NCDP Clips June 7, 2013

Democrats react to #NCGA tax bills, U.S. Senate deadlocks on student loans and North Carolina’s political ‘tug-of-war’


NEWS & OBSERVER: Impact of proposed NC tax bill outlined
Democrats object to the proposed flat income tax. Rep. Paul Luebke, a Durham Democrat, noted in a recent committee meeting that it means “a family making $40,000 will pay at the same income tax rate as a family making $4 million.”

THE PROGRESSIVE PULSE: Telling the full story on tax reform: sales tax increase raises taxes on majority of state residents

The House tax plan expands the services that are subject to the sales tax. Because they spend a greater share of their income on taxable goods and services to meet their basic needs, middle and low income families will pay more of their income in sales taxes than the wealthy. In the House plan, the expansion of the sales tax is, on average, enough to cancel out the income tax cut, on average, for 95 percent of taxpayers.

WINSTON-SALEM JOURNAL: NC House ‘fracking’ bill heading to House floor
The House Environment Committee endorsed the House’s more cautious alternative to a Senate bill over Democratic opposition. The House bill restores or adds new protections stricken from a Senate bill that paves the way for hydraulic fracturing and offshore drilling. Opponents argue the state needs to take more steps to ensure safeguards are in place before issuing permits. Environmentalists also question the extent of energy deposits in the state.


NEWS & OBSERVER: Obama lays out national Internet access plan
From the gymnasium of a school that has garnered national attention for its tech savvy, Obama unveiled Thursday a plan to connect nearly every U.S. classroom to high-speed broadband and wireless Internet over the next five years. He said it would use money already budgeted and would not require authorization or approval by Congress. And he billed it as a way to boost graduation rates and turn out students more prepared for tech-related careers.

WASHINGTON POST: Senate deadlocks on student loans
The Senate deadlocked Thursday over federal student loan interest rates, with no consensus in sight on how to prevent rates on certain loans from doubling for about 7 million borrowers on July 1. Sen. Tom Harkin (D-Iowa), chairman of the Committee on Health, Education, Labor and Pensions, contended that the Republican bill would hit students harder than passing no bill at all. “This is the worst possible approach,” Harkin said. “You shouldn’t reduce the deficit on the backs of students.”

DAILY REFLECTOR: Editorial: Agenda hurts education
Shamefully, Raleigh stands poised to divert funding desperately needed for public education. The Senate budget uses lottery revenue promised to schools to help offset tax cuts for corporations and the wealthiest residents. GOP leaders want to greatly expand the number of charter schools, going so far as to propose those institutions not be governed by the state Board of Education. And a bill to create tuition vouchers for qualifying children would see taxpayers help fund private schools. That is not an approach that serves future generations. Public schools need reform, not a radical agenda that robs them of needed resources and contradicts a cherished right enshrined in the state Constitution.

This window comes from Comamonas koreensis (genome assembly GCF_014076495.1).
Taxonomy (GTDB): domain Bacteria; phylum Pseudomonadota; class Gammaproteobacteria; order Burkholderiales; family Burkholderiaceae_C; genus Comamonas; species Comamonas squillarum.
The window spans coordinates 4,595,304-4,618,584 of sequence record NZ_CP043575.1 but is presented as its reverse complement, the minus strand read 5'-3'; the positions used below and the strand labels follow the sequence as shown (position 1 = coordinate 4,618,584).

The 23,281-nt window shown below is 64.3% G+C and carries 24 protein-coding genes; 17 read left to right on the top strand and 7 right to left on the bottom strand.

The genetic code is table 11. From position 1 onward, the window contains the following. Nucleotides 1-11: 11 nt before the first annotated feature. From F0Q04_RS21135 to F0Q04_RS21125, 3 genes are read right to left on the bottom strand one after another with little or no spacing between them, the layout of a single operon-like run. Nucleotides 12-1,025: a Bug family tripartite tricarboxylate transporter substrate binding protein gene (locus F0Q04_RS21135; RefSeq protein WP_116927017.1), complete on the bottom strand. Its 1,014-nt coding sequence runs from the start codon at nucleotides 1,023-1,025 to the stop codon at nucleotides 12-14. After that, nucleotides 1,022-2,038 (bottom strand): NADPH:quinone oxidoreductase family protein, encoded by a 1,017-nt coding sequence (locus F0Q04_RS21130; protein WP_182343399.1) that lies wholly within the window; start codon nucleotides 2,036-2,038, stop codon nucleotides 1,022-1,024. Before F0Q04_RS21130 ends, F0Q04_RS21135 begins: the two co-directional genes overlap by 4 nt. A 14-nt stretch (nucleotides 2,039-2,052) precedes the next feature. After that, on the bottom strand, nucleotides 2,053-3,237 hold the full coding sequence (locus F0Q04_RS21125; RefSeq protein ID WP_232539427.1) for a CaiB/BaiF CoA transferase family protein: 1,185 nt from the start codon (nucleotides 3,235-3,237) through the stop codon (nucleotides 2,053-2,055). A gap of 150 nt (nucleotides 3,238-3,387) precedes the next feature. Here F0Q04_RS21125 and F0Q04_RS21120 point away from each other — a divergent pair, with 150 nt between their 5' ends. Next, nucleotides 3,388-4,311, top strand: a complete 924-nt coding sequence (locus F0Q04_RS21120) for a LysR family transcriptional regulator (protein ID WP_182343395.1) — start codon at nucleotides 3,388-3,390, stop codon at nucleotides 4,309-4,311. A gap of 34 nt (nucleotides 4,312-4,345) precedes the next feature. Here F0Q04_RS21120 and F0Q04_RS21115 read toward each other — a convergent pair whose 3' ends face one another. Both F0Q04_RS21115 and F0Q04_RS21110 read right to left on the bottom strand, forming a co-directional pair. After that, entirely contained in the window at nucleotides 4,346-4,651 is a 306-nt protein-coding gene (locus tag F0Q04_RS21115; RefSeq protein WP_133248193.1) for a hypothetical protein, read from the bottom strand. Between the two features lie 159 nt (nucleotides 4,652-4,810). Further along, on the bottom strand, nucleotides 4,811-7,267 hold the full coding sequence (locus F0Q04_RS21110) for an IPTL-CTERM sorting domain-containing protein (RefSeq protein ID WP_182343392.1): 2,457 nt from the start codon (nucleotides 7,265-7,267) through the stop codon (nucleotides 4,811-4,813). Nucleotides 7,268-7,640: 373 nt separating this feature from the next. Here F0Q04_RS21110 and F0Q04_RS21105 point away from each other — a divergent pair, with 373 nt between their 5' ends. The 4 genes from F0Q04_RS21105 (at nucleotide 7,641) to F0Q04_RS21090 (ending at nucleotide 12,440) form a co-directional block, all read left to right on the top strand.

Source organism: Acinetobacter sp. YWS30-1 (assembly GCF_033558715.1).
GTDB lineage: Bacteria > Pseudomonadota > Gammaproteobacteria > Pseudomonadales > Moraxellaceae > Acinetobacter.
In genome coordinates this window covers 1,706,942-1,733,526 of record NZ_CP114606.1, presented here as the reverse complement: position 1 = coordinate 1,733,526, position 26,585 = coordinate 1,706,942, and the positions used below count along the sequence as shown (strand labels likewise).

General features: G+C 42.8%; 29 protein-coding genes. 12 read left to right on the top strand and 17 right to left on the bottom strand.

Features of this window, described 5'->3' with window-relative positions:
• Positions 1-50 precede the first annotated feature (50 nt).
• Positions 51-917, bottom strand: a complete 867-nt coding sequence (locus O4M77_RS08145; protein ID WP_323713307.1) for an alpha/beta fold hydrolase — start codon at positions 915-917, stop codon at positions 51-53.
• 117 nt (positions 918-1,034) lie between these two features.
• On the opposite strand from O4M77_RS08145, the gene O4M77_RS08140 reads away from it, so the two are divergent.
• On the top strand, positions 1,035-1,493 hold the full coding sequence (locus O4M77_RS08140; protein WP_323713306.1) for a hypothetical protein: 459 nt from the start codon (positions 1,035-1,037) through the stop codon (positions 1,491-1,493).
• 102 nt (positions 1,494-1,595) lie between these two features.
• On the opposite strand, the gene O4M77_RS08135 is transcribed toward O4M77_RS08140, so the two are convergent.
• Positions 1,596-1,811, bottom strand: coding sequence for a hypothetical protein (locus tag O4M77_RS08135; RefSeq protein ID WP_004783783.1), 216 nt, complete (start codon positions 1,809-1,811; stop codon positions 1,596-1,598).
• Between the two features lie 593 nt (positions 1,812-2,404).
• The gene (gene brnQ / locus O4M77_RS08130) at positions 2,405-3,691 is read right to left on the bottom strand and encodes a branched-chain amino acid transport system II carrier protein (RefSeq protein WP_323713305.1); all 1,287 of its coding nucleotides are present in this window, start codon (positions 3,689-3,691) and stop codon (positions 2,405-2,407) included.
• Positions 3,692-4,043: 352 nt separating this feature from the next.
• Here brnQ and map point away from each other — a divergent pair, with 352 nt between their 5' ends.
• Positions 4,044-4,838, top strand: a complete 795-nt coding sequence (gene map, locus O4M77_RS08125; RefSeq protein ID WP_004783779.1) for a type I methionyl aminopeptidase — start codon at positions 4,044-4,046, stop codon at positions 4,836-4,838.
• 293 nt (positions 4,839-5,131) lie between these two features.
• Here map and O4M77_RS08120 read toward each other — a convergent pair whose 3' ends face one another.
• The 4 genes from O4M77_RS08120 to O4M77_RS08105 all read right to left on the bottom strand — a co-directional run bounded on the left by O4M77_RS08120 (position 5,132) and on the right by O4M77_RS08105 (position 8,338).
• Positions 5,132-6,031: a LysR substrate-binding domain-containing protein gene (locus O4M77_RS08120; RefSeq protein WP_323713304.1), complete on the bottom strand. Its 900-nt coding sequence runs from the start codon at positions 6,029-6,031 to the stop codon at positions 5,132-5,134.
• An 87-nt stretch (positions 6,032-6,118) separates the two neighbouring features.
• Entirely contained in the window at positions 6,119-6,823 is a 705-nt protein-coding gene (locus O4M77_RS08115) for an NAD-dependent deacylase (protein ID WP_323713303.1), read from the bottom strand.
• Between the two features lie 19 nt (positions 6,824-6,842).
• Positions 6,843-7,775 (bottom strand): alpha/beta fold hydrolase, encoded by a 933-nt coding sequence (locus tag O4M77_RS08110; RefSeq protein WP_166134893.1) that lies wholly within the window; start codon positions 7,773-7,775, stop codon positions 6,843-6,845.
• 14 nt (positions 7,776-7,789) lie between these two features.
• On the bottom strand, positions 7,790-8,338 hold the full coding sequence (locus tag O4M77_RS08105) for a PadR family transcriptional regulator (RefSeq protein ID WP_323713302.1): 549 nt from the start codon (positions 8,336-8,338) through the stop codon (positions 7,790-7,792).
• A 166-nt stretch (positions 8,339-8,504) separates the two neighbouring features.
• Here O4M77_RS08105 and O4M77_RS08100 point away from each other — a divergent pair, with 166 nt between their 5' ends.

CHARLOTTE OBSERVER: Redistricting hearing over N.C. maps’ legality over
The Superior Court judges heard 10 hours of witness testimony and attorney questions about whether Republican state legislators who approved the boundaries in 2011 went too far in creating majority-black General Assembly districts or made racial considerations their chief concern in drawing other lines. Critics contend that Republicans sought to illegally pack black voters, who have historically favored Democratic candidates, into certain districts to improve the chances of Republicans in other districts.


DOME: Poll shows public support for early voting
The survey found that 85 percent of voters support early voting, including 77 percent of Republicans, 87 percent of independents, and 89 percent of Democrats, according a poll commissioned by the NC Center for Voter Education.


The American Prospect: North Carolina’s Tug-of-War
What happens when a state becomes more progressive and more conservative at the same time? For the first time since Reconstruction, the GOP controls both North Carolina’s governor’s mansion and its general assembly. These are not the moderate, business-minded Republicans that North Carolinians have long been accustomed to. They are pushing a hard-right agenda on a broad range of issues, from taxes to social services to schools and election laws. They are scrambling to turn back the clock before demographic changes push their brand of right-wing politics to the margins.


Micah Beasley, Press Secretary
North Carolina Democratic Party
Twitter: @Micah4NC